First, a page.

Earth's Oceans By: Abby & barbie

71% of the earth's surface is ocean! All of this water makes up the four main oceans.


Salinity- the amount of dissolved solids in a certain amount of liquid.

Thermocline- the layer of ocean water where the temperature drops and the depth increases quicker than the other layers

Water cycle- the movement of water from water sources, then into the air, onto land, into and over the ground, and then back to water sources. This is a continuous process.

How Dud the Oceans Form?

  • A long time ago, it is believed that the continents were all one landmass called Pangaea.
  • As time went on the continents spread apart.
  • We, as Christians, believe that God sent a giant flood and as the continents move(d) apart the flood filled in the spaces and created oceans.

Characteristics of Ocean Water

even though ocean water isn't drinkable, it has other important characteristics.

  • Ocean water is very salty. Or it contains sodium chloride.
  • Salt is continuously added to oceans by the dissolving of minerals on land by streams and rivers.
  • Running water then brings these broken down elements to the ocean.
  • The water in the ocean is still evaporating, but the broken down solids stay.
  • As more water evaporates, the ocean's salinity increases.
  • Salinity is measured as grams of dissolved solids per kilogram

Factors that Effect salinity

  • Coastal water in areas with hot, dry climates= high salinity
  • Coastal water in areas with cool, humid climates= lower salinity
  • This is because in drier areas, less fresh water runs into the ocean, also because the heat increases its evaporation rate.
  • Water movement is another factor that affects ocean salinity.
  • Salinity varies in different parts of the ocean because of variations in evaporation, circulation, and freshwater inflow.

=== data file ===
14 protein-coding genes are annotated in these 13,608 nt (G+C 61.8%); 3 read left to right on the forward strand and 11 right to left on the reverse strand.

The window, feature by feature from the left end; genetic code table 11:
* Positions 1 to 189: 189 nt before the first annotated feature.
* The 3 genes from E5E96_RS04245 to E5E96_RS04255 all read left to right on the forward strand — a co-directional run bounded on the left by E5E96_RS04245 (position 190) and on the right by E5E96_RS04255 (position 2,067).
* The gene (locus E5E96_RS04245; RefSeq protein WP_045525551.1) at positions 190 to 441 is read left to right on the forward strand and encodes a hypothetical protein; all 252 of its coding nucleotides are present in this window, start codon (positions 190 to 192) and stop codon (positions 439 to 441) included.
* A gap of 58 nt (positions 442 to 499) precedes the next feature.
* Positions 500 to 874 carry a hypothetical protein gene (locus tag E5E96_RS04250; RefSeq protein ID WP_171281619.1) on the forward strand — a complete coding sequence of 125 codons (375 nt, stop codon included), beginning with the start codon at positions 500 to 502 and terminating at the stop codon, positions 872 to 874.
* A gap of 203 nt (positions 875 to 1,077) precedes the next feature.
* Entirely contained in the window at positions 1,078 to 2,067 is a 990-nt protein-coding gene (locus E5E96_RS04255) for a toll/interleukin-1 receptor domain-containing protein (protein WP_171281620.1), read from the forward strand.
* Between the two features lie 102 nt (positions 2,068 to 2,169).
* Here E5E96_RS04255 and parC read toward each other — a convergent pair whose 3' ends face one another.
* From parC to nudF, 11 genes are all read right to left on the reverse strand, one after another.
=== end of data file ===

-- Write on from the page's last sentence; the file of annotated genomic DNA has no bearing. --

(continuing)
Temperature Zones

  • As the depth of the water increases, the temperature of the ocean water decreases.
  • This doesn't occur gradually from the surface to the bottom.
  • Ocean water is divided into three layers according to temperature.
  • Surface zone- the warm, top layer of oceans water. Sunlight penetrates the top 100 meters of this layer, heating it with solar energy. Currents on the surface mix the hotter water with the cooler water, extending the surface area to 300 meters below sea level.
  • Thermocline- layer of water that extends from 300 meters to 700 meters below sea level. The water temperature drops with increased depth quicker in this layer than it does in the other two. The water is denser and colder in this layer than it is in the surface zone.
  • Deep zone- bottom layer that extends from the base of the thermocline (about 700 meters) to the bottom of the ocean. The average temperature of this layer is 2 degrees Celsius.

surface temperature changes

  • Temperatures in the surface zone vary with latitude and the time of year.
  • Surface temps. range from 1 degree Celsius near the poles to about 24 degrees Celsius near the equator.
  • Ocean areas along the equator receive more sunlight per year than the poles, causing them to be warmer.
  • In most regions the time of year also affects surface-zone temperatures.
  • For instance, the sun's rays in the Northern Hemisphere are more direct during the summer than during the winter. As a result, the surface zone absorbs more heat energy during the summer.
The changes in surface temperatures during the summer and the winter.

The Ocean and the Water Cycle

  • The Ocean is a big and important part of the water cycle because almost all of the earth's water is found in the ocean.

A Global Thermostat

  • The ocean plays a big part of keeping the right conditions for life on Earth.
  • One of the most important things the ocean does is retain and absorb heat from sunlight.
  • This controls the temperatures in the atmosphere.
  • The ocean absorbs and releases heat much slower than dry land does.
  • Life could not exist with these unstable conditions.
  • Also more direct sunlight hits the equator, causing the waters around the equator to be warmer than in higher latitudes.
  • Ocean currents don't just move water, they move the heat it contains too. These currents move the water and it's heat around the earth.
  • This circulation of warm water causes some coastal lands to have warmer climates than they would have without the currents.


Created with images by Photographing Travis - "Ocean" • PublicDomainPictures - "abstract aqua background" • Web Travel Map (WTM) - "Labadee, Haiti" • jtop2007 - "De San Francisco a Cambria (Big Sur)" • Deidre Woollard - "Cambria"

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